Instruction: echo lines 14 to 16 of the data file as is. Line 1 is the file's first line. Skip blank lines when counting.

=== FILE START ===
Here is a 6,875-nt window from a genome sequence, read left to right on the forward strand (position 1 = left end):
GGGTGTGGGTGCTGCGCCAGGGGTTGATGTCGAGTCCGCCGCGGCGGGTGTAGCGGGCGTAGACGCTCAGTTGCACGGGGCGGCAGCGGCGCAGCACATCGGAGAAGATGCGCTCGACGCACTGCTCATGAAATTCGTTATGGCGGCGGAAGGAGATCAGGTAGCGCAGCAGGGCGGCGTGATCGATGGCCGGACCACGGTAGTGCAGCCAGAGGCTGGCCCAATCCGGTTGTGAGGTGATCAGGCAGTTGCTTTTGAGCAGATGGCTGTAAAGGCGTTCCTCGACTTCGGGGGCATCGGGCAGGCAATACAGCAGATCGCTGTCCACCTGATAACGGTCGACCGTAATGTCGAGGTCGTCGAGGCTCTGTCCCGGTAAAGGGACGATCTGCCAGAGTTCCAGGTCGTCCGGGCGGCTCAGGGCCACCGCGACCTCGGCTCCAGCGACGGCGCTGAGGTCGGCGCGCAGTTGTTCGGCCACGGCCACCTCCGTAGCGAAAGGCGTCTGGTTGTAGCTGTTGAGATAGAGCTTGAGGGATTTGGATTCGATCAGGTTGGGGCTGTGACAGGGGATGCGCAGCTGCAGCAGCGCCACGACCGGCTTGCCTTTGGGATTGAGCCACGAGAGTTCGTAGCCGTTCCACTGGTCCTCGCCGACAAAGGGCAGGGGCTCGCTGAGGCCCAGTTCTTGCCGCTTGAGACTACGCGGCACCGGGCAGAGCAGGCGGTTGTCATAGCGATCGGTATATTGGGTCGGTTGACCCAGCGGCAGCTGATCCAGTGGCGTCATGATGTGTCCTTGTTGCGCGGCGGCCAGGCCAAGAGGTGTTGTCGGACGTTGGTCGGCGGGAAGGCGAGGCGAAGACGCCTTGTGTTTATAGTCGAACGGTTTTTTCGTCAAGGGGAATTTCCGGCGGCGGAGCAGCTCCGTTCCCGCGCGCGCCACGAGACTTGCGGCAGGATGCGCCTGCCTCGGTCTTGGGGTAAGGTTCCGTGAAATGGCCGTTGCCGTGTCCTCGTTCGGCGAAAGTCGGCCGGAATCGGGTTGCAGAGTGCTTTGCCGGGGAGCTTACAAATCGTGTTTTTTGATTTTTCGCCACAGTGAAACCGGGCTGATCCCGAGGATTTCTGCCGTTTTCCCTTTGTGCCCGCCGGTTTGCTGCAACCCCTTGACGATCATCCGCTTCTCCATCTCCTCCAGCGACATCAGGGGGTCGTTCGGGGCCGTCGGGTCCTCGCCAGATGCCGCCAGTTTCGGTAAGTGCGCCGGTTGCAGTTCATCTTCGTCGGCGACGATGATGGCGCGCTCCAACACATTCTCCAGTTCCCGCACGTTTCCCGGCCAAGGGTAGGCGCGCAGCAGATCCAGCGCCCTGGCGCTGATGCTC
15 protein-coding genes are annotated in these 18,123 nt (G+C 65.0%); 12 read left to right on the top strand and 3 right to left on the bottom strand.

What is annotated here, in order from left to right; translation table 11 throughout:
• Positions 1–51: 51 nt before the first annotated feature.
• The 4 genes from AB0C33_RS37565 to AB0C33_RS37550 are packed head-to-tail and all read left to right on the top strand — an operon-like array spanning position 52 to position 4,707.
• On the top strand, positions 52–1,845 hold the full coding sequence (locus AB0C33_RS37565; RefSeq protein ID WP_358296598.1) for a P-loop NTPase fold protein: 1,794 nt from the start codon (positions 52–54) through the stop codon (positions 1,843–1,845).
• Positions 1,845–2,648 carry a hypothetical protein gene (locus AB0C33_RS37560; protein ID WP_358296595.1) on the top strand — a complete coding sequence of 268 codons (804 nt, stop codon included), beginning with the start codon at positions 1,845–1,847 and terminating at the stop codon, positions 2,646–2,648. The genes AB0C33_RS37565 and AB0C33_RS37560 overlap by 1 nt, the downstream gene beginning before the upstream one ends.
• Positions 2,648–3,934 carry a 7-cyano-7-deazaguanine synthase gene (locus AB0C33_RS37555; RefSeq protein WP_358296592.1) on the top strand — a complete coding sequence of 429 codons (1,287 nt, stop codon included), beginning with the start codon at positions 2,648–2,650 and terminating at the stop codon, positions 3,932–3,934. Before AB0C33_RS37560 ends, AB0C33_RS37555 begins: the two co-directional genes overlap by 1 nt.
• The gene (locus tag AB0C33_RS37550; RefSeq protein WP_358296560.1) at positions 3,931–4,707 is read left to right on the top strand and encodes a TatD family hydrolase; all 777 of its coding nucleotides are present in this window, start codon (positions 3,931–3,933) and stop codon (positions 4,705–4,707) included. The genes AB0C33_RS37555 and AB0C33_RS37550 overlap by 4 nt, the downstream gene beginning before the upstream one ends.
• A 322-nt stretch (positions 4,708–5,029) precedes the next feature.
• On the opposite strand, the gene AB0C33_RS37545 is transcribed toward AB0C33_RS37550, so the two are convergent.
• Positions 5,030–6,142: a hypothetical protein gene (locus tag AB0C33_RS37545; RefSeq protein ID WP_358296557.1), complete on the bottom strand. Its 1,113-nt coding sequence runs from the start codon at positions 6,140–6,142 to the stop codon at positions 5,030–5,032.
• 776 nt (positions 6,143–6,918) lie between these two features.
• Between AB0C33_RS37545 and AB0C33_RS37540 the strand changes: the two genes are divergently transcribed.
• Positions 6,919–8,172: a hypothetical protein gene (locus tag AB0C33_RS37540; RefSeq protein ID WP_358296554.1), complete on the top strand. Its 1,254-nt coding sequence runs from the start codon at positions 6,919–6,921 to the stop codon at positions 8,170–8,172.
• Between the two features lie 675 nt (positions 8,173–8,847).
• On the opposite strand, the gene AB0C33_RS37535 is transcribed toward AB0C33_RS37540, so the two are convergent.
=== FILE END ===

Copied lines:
• 776 nt (positions 6,143–6,918) lie between these two features.
• Between AB0C33_RS37545 and AB0C33_RS37540 the strand changes: the two genes are divergently transcribed.
• Positions 6,919–8,172: a hypothetical protein gene (locus tag AB0C33_RS37540; RefSeq protein ID WP_358296554.1), complete on the top strand. Its 1,254-nt coding sequence runs from the start codon at positions 6,919–6,921 to the stop codon at positions 8,170–8,172.